Treatment approaches that show promise for improving OCD symptoms include medications (such SSRI’s), behavioral and cognitive-behavioral therapies, as well as motivational interviewing (Corey, 2001; Maxmen & Ward, 1995; Miller, 2002). Treatment for opioid addiction may include medications or opioid replacement therapies, person-centered therapy, reality therapy, as well as motivational interviewing (Corey, 2001; Khazaal, 2006; Miller, 2002). As I mentioned above, treatment professionals may choose an eclectic approach to treatment, in which they combine any number of therapy/treatment approaches according to their clients’ needs. A treatment approach that serves the clients’ needs, as well as focuses on treating both disorders simultaneously, is by far the most ideal treatment approach (Hester & Miller, 2003).


The co-morbidity of substance use and psychiatric disorders is extremely common. The debate as to which disorder appears first is likely to continue, but it is–perhaps–not the most important question to ask. Trying to tease apart which disorder came first may ultimately distract from giving an individual proper treatment for his or her disorder (Evans, 2001).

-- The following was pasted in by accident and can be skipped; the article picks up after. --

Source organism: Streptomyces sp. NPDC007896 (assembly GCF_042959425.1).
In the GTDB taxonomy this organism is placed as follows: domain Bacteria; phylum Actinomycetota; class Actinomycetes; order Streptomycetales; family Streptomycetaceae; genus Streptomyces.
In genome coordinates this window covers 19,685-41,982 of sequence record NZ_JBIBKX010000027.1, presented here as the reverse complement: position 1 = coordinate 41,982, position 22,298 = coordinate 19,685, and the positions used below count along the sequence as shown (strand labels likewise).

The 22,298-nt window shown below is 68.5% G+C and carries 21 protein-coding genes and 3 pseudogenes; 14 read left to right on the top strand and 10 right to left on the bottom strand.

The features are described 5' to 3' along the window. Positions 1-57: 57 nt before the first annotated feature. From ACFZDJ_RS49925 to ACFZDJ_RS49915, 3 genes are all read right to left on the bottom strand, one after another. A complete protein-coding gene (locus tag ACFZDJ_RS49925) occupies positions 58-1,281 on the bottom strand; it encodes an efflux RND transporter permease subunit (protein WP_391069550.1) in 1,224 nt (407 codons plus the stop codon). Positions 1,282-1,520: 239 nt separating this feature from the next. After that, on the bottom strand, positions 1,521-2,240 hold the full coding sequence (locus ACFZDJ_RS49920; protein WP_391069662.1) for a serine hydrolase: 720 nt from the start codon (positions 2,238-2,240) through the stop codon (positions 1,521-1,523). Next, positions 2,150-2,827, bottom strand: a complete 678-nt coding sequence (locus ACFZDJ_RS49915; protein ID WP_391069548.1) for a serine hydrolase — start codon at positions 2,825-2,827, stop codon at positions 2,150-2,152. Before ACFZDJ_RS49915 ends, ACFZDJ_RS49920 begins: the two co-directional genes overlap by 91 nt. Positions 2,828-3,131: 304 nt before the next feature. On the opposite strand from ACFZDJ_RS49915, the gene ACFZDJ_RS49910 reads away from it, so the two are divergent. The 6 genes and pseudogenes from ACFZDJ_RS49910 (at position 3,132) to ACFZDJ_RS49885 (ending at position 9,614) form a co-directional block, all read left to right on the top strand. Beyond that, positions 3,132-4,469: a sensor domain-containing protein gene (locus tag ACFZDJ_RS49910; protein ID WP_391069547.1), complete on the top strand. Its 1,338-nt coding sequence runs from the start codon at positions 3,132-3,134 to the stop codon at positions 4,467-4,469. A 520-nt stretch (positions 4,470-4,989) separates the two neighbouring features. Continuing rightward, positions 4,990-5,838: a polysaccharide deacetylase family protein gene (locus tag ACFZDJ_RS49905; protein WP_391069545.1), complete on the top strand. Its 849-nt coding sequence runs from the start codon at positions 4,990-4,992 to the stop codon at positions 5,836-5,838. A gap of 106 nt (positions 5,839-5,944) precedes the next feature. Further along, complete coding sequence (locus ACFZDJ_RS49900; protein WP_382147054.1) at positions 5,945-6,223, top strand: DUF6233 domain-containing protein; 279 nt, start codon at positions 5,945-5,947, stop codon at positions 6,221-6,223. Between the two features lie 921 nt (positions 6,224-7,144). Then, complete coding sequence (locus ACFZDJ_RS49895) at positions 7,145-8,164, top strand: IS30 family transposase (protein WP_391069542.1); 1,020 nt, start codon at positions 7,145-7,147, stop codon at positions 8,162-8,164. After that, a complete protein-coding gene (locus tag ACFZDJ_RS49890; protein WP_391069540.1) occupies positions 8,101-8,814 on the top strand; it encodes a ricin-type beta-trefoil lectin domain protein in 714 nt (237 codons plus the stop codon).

Nevertheless, I do feel that it is important for the clinician to keep in the back of his or her mind what led one to abuse substances or to develop a psychiatric disorder. I feel that this is important, because it should allow the clinician to treat both disorders simultaneously (rather than attempting to cure one disorder by curing the order disorder). Treating both disorders concurrently has been shown to be the most effective way to treat a dually-diagnosed individual (Evans, 2001).